Instead of forwarding the wind power to Bavaria, farmers in North Friesland (Germany) prefer to convert it to hydrogen in the wind farm and use it as fuel for their cars and buses.
The North Frisians (Germany) have always been at the forefront of wind power. As early as 1923, the first wind power plant was built not far from Husum. Because they operated their agricultural machinery for threshing and chopping and wanted to light their farms electrically instead of petroleum, eight farmers from Pobüll had thrown their savings together, built a 28-meter steel tower, and placed a 12-meter-diameter wind turbine on top. This drove a “Herkules” dynamo from the Herkules brand, which generated 13 kilowatts of electricity per hour with a fresh breeze. This operated eight electric motors and fed a lead battery that could be used to supply 500 light bulbs with energy even when the village was down – for up to two weeks.
100 years later, a Nordic pioneering act is emerging again in the region. In Niebüll, 40 kilometers north of Pobüll, work began on Germany’s largest mobility project, which relies on green hydrogen generated by wind power. Instead of the long-distance network, the electricity produced in the older wind farms in Bosbüll, Langenhorn, Dörpum, and Reußenköge ends up in large electrolyzers that use it to generate hydrogen. If the wind blows properly, around 220 tons of hydrogen could be generated each year. The precious material is also to be used on the spot: Two new hydrogen filling stations for cars and two city buses with fuel cell drives are currently being built in Niebüll and Husum.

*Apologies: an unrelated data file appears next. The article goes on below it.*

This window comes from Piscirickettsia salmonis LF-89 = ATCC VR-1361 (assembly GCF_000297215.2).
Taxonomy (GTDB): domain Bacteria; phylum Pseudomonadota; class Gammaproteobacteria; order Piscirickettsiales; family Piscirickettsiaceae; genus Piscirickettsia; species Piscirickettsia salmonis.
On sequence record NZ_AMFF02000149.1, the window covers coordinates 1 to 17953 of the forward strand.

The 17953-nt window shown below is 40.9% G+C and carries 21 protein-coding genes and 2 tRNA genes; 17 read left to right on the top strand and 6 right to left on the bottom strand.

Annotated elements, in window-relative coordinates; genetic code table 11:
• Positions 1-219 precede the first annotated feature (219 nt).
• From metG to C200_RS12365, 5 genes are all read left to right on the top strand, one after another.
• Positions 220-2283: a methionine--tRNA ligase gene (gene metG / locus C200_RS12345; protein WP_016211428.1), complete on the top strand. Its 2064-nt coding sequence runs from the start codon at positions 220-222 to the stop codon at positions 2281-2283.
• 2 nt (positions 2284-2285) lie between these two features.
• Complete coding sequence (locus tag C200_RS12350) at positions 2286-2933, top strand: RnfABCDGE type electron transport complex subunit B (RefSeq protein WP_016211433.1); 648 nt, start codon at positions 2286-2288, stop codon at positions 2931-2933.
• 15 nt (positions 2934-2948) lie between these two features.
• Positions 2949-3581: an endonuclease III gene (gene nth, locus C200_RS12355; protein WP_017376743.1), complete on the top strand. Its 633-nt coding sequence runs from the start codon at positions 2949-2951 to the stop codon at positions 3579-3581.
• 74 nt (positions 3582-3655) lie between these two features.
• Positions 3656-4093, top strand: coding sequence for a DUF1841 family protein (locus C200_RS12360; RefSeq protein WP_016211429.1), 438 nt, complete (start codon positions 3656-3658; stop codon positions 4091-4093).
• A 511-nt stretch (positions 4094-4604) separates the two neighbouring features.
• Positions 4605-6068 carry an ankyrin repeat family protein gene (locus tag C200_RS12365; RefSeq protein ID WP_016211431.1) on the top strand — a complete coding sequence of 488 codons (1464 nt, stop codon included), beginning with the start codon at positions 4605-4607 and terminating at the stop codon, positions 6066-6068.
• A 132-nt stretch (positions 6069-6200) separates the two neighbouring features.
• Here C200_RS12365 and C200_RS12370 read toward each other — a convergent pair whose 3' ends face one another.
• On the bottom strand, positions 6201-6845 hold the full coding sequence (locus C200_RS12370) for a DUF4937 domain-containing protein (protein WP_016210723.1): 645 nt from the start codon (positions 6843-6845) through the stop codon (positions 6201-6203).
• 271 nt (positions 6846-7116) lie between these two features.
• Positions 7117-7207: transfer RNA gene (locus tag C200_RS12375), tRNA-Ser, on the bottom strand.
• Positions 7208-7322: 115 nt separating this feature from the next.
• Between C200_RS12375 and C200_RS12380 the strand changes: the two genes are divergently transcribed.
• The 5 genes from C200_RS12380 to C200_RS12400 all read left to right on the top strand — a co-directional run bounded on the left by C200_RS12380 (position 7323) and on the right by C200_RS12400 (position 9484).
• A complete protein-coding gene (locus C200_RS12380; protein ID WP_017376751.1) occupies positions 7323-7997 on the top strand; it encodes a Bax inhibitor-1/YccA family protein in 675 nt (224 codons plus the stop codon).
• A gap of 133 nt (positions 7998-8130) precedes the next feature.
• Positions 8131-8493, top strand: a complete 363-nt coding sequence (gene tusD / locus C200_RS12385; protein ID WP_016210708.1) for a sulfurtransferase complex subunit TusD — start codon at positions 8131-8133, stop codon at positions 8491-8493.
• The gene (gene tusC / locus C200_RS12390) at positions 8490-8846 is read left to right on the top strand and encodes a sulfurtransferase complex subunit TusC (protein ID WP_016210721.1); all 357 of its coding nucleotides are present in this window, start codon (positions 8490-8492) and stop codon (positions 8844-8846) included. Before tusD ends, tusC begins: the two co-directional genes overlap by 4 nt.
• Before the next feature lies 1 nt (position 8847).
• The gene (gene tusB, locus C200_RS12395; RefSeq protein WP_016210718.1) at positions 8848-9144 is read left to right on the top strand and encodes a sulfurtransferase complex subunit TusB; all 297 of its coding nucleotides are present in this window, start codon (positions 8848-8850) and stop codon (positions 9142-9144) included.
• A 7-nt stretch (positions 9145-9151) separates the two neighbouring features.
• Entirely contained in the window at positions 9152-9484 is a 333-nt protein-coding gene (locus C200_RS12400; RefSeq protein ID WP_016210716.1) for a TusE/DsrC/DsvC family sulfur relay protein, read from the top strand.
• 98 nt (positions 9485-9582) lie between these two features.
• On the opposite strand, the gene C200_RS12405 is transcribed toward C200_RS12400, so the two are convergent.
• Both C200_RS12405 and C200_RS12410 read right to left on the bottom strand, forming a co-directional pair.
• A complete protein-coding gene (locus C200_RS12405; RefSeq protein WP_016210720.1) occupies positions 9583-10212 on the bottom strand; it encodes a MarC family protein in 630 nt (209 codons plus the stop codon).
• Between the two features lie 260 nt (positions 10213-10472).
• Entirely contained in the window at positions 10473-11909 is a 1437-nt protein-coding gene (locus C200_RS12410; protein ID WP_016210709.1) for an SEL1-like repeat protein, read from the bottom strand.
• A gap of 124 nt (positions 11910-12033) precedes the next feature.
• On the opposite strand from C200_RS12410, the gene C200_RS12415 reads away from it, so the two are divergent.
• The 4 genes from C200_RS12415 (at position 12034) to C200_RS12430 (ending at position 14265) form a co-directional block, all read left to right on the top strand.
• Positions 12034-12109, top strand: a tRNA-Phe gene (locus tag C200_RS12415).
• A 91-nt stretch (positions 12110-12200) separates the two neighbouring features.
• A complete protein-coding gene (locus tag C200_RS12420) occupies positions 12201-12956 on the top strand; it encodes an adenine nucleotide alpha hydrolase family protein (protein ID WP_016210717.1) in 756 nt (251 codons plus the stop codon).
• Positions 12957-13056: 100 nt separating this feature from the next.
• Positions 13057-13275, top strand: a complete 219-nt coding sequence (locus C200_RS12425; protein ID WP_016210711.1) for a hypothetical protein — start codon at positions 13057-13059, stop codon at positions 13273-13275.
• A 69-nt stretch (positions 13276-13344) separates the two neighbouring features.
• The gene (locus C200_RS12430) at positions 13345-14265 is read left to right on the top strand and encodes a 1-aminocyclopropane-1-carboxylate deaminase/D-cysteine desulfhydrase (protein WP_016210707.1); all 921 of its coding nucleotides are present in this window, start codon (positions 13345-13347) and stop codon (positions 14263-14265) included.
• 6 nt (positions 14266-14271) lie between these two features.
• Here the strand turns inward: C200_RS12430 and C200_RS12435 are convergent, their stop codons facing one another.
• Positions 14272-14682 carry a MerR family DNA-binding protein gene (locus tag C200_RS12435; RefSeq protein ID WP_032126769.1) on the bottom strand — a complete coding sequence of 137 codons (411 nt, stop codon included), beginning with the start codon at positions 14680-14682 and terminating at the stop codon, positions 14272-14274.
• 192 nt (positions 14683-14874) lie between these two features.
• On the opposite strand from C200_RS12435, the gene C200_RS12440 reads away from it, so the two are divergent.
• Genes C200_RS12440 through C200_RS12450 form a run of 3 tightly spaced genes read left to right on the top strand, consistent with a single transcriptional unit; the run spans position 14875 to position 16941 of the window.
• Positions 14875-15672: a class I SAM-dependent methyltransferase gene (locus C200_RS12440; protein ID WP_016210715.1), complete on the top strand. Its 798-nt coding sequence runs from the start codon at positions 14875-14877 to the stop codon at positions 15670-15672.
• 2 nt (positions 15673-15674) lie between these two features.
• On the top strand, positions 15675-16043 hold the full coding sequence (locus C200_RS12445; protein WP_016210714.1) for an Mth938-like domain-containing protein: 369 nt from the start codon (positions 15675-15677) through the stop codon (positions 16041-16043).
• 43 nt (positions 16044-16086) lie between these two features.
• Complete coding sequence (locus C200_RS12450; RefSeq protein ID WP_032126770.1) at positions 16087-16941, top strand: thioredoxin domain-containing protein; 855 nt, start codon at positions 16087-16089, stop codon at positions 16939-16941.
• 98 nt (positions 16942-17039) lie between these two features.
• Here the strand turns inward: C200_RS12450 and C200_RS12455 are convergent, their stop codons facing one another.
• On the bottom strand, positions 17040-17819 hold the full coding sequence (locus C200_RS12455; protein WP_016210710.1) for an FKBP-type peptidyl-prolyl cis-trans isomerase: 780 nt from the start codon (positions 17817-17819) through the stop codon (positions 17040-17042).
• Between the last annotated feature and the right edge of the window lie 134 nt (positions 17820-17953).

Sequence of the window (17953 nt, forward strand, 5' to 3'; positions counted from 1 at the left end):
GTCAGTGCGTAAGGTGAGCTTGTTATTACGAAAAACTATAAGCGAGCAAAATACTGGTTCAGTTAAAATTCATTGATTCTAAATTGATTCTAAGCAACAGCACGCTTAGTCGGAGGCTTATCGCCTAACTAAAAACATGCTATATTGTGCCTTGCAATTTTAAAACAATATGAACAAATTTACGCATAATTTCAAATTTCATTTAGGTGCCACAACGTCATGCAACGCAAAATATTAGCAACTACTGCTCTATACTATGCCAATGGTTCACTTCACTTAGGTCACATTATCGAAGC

The initiator of the 18 million euro project and operator of the “E-Farm” is, of course, farmers from the region. The two environmentally-motivated electricity farmers Heinrich Gärtner and Ove Petersen launched the medium-sized company GP Joule, which now operates internationally as a system provider for integrated energy solutions from wind, sun, and biomass – and electromobility in their home region advances. After the construction of wind and solar parks, they now deal intensively with hydrogen technology.
Added value and jobs in the region
“To achieve the climate goals in transport, heating, and industry, we have to use renewable energies in all sectors – and convert a large part of the solar and wind power into hydrogen in the future,” says GP Joule co-founder Petersen. And best of all where the solar and wind power is generated. This is also important to increase public acceptance for wind power and the “asparagus” of the landscape with the huge wind turbines on the North Sea coast, emphasizes his speaker and project manager E-Farm, Andre Steinau, in an interview with EDISON: “With generation, There is still nothing to be gained from primary energy in a region alone, ”he says, referring to the coal-fired power plants in Lusatia: “The energy produced there drained off and hardly created any added value in the region itself” – only deep scars in the landscape. Steinau: “That can’t happen to us in North Friesland.”